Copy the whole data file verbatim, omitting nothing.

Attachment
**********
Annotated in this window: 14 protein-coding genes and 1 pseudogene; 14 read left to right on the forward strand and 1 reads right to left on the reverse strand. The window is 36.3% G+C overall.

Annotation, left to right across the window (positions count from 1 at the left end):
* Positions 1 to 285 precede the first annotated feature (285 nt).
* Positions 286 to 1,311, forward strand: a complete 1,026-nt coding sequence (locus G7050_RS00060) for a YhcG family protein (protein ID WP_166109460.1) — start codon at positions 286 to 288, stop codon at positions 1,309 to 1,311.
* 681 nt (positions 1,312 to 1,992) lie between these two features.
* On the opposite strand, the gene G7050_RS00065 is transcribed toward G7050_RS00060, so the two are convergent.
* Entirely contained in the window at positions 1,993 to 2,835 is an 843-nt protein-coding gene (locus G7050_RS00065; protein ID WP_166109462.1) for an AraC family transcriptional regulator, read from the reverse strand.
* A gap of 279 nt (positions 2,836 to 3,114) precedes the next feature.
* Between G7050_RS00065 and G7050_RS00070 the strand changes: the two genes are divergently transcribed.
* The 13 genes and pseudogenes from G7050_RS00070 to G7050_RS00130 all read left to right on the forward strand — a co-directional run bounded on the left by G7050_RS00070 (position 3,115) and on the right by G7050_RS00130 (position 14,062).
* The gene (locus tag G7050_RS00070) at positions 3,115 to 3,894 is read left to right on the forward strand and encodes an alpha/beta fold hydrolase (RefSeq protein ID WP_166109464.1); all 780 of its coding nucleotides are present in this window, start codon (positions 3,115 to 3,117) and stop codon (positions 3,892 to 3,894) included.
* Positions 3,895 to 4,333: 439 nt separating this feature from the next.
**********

Annotated in this window: 14 protein-coding genes and 1 pseudogene; 14 read left to right on the forward strand and 1 reads right to left on the reverse strand. The window is 36.3% G+C overall.

Annotation, left to right across the window (positions count from 1 at the left end):
* Positions 1 to 285 precede the first annotated feature (285 nt).
* Positions 286 to 1,311, forward strand: a complete 1,026-nt coding sequence (locus G7050_RS00060) for a YhcG family protein (protein ID WP_166109460.1) — start codon at positions 286 to 288, stop codon at positions 1,309 to 1,311.
* 681 nt (positions 1,312 to 1,992) lie between these two features.
* On the opposite strand, the gene G7050_RS00065 is transcribed toward G7050_RS00060, so the two are convergent.
* Entirely contained in the window at positions 1,993 to 2,835 is an 843-nt protein-coding gene (locus G7050_RS00065; protein ID WP_166109462.1) for an AraC family transcriptional regulator, read from the reverse strand.
* A gap of 279 nt (positions 2,836 to 3,114) precedes the next feature.
* Between G7050_RS00065 and G7050_RS00070 the strand changes: the two genes are divergently transcribed.
* The 13 genes and pseudogenes from G7050_RS00070 to G7050_RS00130 all read left to right on the forward strand — a co-directional run bounded on the left by G7050_RS00070 (position 3,115) and on the right by G7050_RS00130 (position 14,062).
* The gene (locus tag G7050_RS00070) at positions 3,115 to 3,894 is read left to right on the forward strand and encodes an alpha/beta fold hydrolase (RefSeq protein ID WP_166109464.1); all 780 of its coding nucleotides are present in this window, start codon (positions 3,115 to 3,117) and stop codon (positions 3,892 to 3,894) included.
* Positions 3,895 to 4,333: 439 nt separating this feature from the next.